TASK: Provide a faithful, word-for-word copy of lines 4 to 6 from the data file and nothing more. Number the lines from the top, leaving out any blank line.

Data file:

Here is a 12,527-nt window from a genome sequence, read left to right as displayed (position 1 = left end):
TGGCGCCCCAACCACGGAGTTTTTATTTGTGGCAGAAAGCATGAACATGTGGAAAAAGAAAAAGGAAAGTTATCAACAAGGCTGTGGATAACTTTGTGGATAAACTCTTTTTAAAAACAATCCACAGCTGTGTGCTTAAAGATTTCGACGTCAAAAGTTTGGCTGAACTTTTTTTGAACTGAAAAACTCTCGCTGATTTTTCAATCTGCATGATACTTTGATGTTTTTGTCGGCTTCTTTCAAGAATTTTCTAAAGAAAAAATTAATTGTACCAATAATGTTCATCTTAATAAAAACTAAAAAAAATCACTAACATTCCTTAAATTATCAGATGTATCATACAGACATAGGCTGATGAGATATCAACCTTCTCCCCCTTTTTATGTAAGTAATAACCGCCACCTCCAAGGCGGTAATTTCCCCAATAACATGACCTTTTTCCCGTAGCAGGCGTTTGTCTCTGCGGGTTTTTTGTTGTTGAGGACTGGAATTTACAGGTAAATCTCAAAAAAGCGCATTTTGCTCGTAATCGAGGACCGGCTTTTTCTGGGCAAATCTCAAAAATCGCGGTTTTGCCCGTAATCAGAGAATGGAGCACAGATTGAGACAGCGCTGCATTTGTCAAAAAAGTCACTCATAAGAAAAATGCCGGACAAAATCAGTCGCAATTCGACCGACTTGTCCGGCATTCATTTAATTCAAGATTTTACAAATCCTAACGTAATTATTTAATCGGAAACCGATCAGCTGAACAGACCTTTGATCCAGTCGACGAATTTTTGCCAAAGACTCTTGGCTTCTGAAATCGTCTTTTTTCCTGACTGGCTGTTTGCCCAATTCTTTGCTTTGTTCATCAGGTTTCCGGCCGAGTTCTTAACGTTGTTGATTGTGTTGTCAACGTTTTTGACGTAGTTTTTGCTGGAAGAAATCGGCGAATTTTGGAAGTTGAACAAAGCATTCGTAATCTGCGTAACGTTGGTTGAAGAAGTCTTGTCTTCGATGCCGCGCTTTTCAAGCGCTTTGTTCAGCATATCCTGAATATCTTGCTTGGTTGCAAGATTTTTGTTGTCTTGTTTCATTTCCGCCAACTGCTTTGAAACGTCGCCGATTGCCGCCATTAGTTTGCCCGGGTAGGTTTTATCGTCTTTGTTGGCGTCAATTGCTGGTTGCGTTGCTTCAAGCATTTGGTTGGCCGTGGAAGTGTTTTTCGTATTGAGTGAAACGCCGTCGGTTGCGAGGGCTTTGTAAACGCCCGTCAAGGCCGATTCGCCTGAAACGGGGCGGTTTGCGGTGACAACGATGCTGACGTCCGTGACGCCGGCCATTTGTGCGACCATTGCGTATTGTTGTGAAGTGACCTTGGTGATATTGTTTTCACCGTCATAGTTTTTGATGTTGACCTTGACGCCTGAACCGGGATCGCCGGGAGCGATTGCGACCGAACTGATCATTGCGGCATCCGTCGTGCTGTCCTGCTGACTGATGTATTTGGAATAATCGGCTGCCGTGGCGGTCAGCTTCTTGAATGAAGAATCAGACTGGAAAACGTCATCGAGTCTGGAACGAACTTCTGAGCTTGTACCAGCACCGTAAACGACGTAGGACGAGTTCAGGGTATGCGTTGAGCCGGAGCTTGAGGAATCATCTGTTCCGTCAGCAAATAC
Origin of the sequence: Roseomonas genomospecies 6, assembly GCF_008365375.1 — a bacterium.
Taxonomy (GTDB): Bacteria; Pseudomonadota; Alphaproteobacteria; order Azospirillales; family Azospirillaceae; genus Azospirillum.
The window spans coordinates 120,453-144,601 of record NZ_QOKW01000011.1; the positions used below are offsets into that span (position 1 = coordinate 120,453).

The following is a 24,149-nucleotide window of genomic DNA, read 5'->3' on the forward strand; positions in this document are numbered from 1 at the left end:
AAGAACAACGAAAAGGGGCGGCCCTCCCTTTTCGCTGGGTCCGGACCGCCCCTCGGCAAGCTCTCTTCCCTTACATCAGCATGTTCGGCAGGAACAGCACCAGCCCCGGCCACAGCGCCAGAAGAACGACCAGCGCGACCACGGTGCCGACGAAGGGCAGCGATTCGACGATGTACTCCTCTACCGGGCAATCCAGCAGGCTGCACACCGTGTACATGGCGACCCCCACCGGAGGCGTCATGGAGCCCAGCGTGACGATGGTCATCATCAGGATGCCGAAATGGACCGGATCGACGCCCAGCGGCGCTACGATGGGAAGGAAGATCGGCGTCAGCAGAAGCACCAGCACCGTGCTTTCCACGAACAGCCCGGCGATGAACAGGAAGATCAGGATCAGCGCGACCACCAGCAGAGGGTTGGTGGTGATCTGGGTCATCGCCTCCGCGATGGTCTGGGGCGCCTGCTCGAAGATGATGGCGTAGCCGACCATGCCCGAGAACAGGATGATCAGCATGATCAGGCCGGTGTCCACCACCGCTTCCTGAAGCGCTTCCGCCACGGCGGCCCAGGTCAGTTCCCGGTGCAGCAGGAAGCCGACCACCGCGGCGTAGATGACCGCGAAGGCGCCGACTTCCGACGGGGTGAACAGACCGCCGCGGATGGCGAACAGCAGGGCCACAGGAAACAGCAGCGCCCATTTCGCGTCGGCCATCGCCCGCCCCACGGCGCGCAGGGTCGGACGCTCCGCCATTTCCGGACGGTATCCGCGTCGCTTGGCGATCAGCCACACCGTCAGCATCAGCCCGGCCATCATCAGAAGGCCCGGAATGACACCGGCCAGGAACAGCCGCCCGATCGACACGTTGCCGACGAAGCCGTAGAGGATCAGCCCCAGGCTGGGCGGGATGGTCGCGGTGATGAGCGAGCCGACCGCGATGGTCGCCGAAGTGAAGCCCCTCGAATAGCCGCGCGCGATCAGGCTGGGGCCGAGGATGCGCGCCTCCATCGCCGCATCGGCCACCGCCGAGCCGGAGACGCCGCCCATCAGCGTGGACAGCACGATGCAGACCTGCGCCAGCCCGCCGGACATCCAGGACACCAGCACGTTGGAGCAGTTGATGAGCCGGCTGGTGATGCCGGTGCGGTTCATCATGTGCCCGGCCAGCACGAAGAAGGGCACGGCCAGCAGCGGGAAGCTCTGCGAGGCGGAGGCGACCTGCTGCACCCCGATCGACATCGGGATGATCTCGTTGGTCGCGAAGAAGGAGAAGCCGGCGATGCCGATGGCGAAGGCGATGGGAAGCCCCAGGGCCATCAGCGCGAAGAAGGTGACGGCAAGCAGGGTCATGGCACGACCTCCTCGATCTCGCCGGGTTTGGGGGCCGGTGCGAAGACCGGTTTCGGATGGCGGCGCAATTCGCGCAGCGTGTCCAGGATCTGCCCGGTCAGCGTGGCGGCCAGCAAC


Taxonomy (GTDB): Bacteria; Pseudomonadota; Alphaproteobacteria; order Azospirillales; family Azospirillaceae; genus Azospirillum.
The window spans coordinates 120,453-144,601 of record NZ_QOKW01000011.1; the positions used below are offsets into that span (position 1 = coordinate 120,453).

The following is a 24,149-nucleotide window of genomic DNA, read 5'->3' on the forward strand; positions in this document are numbered from 1 at the left end: